Geek and Poke, August 22, 2007.
Used with permission. CC 2.0 DE.
Why should you dive in to social media sites like Facebook, Twitter, SlideShare, IntenseDebate, and Posterous? Is it worth the time and effort to understand the tools and what each is for?
Discussions about the benefits and challenges of social media services continue. Productivity tool? Time suck? Network developer? Spam factory? One thing is rarely argued: longevity. We dont hear many claiming it's a passing fad anymore. The services are here to stay.
The discussion is a hot one because the Web is young. Fifteen years ago it was barely emerging from dark server rooms where geeks still wore pocket protectors. It's no wonder that the rapidly shifting landscape is still met with suspicion and hesitancy.
But compare this to the emergence of the telephone. How did consumers receive it when it was first invented? Does the telephone aid or hinder productivity?
Yes, it does aid or hinder productivity. It depends on who's using it, and how.
I happen to be one of those people who doesn't like the telephone. I think it's inefficient, annoying, and archaic, both technologically and socially. But there are plenty to disagree with me. And they'll add that fax machines and DSL still run over the hundred-year old copper wire system the telephone (and its ugly cousin, the telegraph) created. They have a point.
(I've even seen a demo of DSL running over rusty Soviet barbed wire. I'm not kidding. That copper infrastructure still has some life left in it.)
So what's the buzz in social media? It's a potpourri of spam congestion, egocentric inanity, triviality, and substance. Just like what we hear on the telephone!
You ever get asked in an interview if you know how to use a telephone? Didn't think so. People just assume that one. But employers now are divided in three camps on social media tools: they're indifferent to them, they really want you to use them, or they really want you NOT to use them.
This post doesn't necessarily apply to anyone working for a company in the latter group. If that's you, I don't recommend that you circumvent your employer's Internet controls. Following HR rules is a good method for maintaining job security.
But if you're in one of the first two categories, here are some reasons why you SHOULD be a pathfinder, a trendsetter, and a resource to your company or group.
- Social networking increases your knowledge and awareness. You find out what's going on, faster than news services. You can respond faster to emerging trends and activity.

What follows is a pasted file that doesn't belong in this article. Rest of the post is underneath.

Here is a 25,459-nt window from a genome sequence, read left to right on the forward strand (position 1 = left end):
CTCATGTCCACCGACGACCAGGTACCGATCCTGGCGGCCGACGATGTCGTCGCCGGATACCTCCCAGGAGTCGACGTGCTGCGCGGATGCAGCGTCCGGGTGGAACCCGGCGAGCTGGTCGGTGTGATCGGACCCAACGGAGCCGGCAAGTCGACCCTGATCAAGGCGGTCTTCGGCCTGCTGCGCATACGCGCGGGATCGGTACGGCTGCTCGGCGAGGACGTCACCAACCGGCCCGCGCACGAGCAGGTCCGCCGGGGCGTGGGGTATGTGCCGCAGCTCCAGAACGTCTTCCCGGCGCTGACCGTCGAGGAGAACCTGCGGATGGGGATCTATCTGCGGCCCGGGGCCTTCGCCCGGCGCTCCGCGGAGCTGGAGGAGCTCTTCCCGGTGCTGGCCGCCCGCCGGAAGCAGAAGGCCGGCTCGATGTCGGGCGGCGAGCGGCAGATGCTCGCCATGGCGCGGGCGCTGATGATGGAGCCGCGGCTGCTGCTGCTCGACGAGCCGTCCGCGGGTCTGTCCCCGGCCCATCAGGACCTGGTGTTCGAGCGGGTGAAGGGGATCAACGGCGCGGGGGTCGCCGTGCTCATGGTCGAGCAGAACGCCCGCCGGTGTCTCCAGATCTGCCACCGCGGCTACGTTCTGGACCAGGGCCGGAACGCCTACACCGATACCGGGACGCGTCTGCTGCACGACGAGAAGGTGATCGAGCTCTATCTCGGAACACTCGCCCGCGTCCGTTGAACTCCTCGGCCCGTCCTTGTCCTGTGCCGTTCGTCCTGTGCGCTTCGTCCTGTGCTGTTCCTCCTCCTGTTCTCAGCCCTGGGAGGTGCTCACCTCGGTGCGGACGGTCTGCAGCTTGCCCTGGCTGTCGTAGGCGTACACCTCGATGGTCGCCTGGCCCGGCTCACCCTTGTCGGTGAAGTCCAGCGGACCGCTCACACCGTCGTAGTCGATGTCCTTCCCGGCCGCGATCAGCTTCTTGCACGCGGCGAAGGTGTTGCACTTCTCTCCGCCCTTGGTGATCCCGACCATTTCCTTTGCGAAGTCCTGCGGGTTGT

- Social networking increases collaboration. What began thirty years ago with an eletist amateur intelligensia dialing a few 1200 baud modems into homebrew Bulletin Board Systems is now a transparent, open forum full of global interactivity and altruistic intentions.
- Social networking generates new business and personal relationships. Our value grows when people need us. It also grows when people need us to know who we need.
- Social networking shares openly and freely.
- Social networking gets your message out to your existing friends, family, and business network fast. Your call for help or your offer of help, your good news or your bad, your influence and your openness to influence are all public faster than messages used to travel on airwaves.
- Social networking (done right) promotes your reputation and gives you a chance to promote the reputation of others. You scratch a lot of backs. And grateful people return favors.
- Social networking gets you noticed. Fast.
- Social networking blurs lines between opportunism and leadership. What's the difference between "selling" and "talking to your friends about what you do" anymore? Social networking gets your friends aware of your career, and your customers and managers interested in your personality.
- Social networking openly shares new ideas. Because of the conversation it inherently generates, it openly identifies bad ones, too.
- Social networking increases your value to your current and subsequent employers. (That's good for your instant gratification based ego, too.)
- Social networking reveals fascinating connections between seemingly unrelated ideas, people, and movements.
The final reason is purely pragmatic. Social networking is being used by others to create contacts, to share knowledge, to build relationships with human beings. Anyone who is coasting through progress and avoiding new tools and technologies while their competitors grow AND use these tools to their benefit is about to face a rude awakening.
Free tools are available, and capitalizing on "free" is always wise.
- Why do you use social media? How has it benefitted you?
- Which services have you found most useful? Which ones do you think should disappear?
- Or, why are you holding back from engaging in social media? What are your concerns?